The Effects of Sex, Status, and Ability on Helping Behavior1


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    This research was supported by a grant from the Colgate University Research Council.

Requests for reprints should be sent to Dr. John F. Dovidio, Department of Psychology, Colgate University, Hamilton, NY 13346.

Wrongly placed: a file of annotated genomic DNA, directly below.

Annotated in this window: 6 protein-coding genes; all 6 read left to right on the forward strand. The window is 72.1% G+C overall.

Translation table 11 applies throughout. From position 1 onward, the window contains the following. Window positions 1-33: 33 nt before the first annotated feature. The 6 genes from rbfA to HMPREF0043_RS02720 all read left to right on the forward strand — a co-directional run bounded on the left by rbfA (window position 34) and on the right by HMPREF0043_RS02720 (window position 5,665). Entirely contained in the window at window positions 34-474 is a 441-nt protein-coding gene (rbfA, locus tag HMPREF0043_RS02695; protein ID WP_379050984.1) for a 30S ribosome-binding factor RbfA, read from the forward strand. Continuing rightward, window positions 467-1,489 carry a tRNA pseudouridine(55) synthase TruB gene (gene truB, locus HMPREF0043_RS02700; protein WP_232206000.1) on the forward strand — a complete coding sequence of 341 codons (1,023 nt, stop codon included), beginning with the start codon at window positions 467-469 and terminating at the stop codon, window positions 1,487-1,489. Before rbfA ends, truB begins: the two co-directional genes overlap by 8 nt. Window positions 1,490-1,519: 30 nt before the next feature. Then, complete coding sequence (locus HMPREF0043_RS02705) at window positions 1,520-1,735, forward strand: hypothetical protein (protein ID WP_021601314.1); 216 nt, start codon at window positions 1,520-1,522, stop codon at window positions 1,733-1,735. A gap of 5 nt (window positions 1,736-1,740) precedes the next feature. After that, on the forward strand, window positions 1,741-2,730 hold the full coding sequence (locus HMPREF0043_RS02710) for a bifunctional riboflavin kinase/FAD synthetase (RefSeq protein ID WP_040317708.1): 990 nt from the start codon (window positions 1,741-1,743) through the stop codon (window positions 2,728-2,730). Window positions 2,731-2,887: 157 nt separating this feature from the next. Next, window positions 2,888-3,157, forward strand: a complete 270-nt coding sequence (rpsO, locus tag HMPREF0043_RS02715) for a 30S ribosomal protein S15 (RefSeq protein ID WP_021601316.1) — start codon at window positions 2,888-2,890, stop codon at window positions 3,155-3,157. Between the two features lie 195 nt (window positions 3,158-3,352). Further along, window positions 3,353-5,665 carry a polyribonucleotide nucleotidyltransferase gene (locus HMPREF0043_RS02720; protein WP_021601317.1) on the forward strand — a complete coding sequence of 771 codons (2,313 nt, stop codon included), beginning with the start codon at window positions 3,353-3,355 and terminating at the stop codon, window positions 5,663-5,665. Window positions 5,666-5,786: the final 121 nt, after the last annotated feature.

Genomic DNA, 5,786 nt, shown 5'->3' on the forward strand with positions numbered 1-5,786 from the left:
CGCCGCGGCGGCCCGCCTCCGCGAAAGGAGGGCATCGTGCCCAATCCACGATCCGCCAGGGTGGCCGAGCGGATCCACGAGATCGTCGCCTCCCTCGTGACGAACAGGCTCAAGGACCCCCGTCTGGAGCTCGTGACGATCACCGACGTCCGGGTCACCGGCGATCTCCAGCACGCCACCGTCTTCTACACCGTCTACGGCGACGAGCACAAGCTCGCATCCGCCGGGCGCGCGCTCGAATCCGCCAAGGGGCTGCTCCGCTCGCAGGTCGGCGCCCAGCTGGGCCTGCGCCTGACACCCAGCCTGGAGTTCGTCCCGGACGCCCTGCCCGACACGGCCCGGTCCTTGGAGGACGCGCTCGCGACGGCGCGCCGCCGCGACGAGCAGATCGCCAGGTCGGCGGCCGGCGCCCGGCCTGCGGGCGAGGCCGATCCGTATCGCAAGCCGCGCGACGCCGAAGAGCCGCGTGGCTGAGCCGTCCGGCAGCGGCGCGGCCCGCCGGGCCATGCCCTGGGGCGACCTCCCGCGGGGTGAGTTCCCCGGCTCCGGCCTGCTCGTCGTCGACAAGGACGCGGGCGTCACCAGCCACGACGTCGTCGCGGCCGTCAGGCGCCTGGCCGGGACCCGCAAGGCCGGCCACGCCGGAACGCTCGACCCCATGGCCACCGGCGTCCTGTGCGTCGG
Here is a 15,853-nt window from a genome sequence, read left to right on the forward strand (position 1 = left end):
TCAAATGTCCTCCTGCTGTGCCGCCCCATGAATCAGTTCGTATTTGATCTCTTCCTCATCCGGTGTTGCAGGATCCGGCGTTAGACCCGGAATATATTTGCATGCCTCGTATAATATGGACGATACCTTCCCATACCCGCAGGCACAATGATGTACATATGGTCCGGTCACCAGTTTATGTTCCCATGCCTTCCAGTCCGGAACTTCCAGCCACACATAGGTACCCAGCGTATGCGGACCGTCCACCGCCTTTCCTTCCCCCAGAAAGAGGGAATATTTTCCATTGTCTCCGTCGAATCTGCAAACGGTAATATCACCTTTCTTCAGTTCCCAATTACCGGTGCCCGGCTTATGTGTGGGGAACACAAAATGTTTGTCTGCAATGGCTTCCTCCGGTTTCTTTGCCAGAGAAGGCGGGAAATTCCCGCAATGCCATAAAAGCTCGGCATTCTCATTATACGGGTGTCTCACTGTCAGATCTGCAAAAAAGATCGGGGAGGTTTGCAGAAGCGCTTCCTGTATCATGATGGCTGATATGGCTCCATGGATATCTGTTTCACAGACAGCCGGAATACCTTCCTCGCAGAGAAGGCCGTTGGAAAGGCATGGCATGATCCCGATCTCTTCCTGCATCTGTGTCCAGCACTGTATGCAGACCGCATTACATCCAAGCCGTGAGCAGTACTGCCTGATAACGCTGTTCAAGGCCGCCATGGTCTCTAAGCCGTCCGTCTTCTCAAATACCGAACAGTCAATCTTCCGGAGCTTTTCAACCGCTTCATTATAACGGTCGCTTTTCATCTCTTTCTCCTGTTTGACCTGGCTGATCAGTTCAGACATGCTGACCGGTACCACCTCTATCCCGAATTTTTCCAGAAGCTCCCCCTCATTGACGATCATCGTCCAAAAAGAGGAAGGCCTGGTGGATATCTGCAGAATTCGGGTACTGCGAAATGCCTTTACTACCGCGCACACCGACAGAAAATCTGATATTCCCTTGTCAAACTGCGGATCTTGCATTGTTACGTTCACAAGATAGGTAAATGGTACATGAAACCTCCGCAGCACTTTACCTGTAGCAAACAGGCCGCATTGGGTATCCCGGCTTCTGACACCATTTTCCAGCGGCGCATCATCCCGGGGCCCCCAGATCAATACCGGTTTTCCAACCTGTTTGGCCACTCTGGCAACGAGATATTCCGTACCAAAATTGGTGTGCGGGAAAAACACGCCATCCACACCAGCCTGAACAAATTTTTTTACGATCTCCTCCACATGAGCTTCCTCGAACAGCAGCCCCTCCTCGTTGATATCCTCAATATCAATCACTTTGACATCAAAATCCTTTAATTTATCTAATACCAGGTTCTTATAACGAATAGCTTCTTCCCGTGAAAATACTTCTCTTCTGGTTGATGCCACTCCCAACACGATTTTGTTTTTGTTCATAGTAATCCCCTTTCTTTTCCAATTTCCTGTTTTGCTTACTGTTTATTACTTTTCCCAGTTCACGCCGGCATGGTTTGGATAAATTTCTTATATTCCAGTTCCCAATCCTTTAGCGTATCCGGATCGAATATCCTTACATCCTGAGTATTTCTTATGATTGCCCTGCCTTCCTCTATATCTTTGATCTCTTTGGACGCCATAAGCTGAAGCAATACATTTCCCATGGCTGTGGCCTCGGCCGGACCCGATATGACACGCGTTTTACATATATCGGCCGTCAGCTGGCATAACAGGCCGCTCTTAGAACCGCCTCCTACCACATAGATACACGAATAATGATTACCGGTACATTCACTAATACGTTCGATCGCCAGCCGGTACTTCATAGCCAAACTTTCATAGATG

Protests against affirmative action articulate the concern that qualified white males will be subordinated to less qualified women and minorities. To examine the possibility that the reversal of traditional status relationships rather than competence inequity underlies resistance to affiimative action, a study was conducted in which subjects interacted with a male or female who was introduced as their supervisor or subordinate and as either higher or lower in ability than themselves. The results indicate that status, not ability, influences the frequency of helping women, whereas ability, not status, primarily influences helping behavior toward men. Specifically. female subordinates were helped more than females supervisors, regardless of ability, while high-ability males elicited more help than low-ability males, independent of status. Subsequent ratings revealed that although subjects acknowledged the greater competence of high-ability males, they did not evaluate high-ability females as more competent than themselves.